India Takes a Stand Against Manufactured Farming

Victory against Frankenfoods: India blocks harvesting of GM crops

Editor’s Note:  It is wonderful to see a country with as large a population as India blocking the manufactured creation of GM crops.  One by one, countries are resisting.  Costa Rica fought its battle back in 2004, and forced Monsanto to withdraw (article reproduced below).  Organic farming has proven time and again that it is the truly sustainable way to feed a population, as well as to strengthen rural economies.  By growing local foods, local communities are naturally involved.  Can we really believe that a mega corporation, which began as a chemical developer, is going to have health as a main objective? India has started to back permaculture in a major way, and shows signs of being a major promoter of healthy living and food independence.

Monsanto Scales Back
Costa Rica Operations
By Rebecca Kimitch
Tico Times Staff
rkimitch@ticotimes.net

Genetically modified organism (GMO) giant Monsanto has cut back its operations in Costa Rica and is no longer planning to grow genetically modified corn in Guanacaste, according to a statement from the Costa Rican Federation for the Conservation of the Environment (FECON). FECON also said the U.S.-based company has closed its Costa Rica office.

FECON members celebrated the Monsanto withdrawal as a victory in their battle against genetically modified crops in Costa Rica.

The Ministry of Agriculture and livestock (MAG) yesterday confirmed Monsanto has made cutbacks to its programs here, but officials would not say to what extent. The Tico Times tried to talk to Monsanto representatives here, but the phone for Monsanto Costa Rica appears to be disconnected.

“They have reacted to the demands of civil society. They were trying to avoid a scandal and have moved on to other countries where there is less resistance, such as Honduras,” said Eduardo Aguilar, of the Biodiversity Coordination Network, which, with FECON, is leading the fight against GMOs in Costa Rica.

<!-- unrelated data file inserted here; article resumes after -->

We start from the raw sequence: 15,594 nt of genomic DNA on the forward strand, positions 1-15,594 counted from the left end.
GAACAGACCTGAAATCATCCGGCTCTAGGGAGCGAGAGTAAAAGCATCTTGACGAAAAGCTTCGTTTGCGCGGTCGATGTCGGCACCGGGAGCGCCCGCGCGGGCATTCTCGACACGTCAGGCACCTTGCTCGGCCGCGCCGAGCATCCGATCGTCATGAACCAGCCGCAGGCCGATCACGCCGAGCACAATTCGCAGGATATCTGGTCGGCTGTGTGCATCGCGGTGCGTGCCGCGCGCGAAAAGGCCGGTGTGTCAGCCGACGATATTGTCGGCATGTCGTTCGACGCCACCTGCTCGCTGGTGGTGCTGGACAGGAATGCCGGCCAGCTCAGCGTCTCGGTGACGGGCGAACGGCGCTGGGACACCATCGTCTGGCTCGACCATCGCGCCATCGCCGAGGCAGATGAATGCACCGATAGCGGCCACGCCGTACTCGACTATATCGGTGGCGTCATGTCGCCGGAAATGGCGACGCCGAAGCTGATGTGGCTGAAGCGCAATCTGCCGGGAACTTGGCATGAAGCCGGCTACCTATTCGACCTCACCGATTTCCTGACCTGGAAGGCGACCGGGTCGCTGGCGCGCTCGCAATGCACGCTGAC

GMOs, also known as transgenics, are crops genetically modified by scientists to exhibit certain traits, such as disease or herbicide resistance.

Opponents say transgenic crops have unknown health risks and could contaminate genetic material of nearby crops through the natural spread of seeds from gene-modified plants.

“Since the end of last year, people in Guanacaste have learned about the dangers of (GMOs) and started fighting against their cultivation,” Aguilar said.

The Biodiversity Coordination Network yesterday announced they have completed an eight-page document formally requesting an indefinite moratorium on GMO crops in Costa Rica. They have presented the document to the Agriculture Ministry.

The ministry is leading an effort to create a comprehensive approach to transgenics in Costa Rica through a National Framework in Biosecurity. The Framework would result in legislation regarding handling and import/export regulations for GMOs (TT, April 2).

Genetically modified cotton and soy crops currently grow on 583 hectares in Costa Rica, primarily in Guanacaste, according to MAG. These crops are grown for their seeds, all of which are exported to the United States.

Ministry officials and transgenic crop growers have said that Costa Rica’s GM crops pose no immediate danger to the environment, as they are planted a scientifically tested safe distance from non-GMO crops (TT, April 23).

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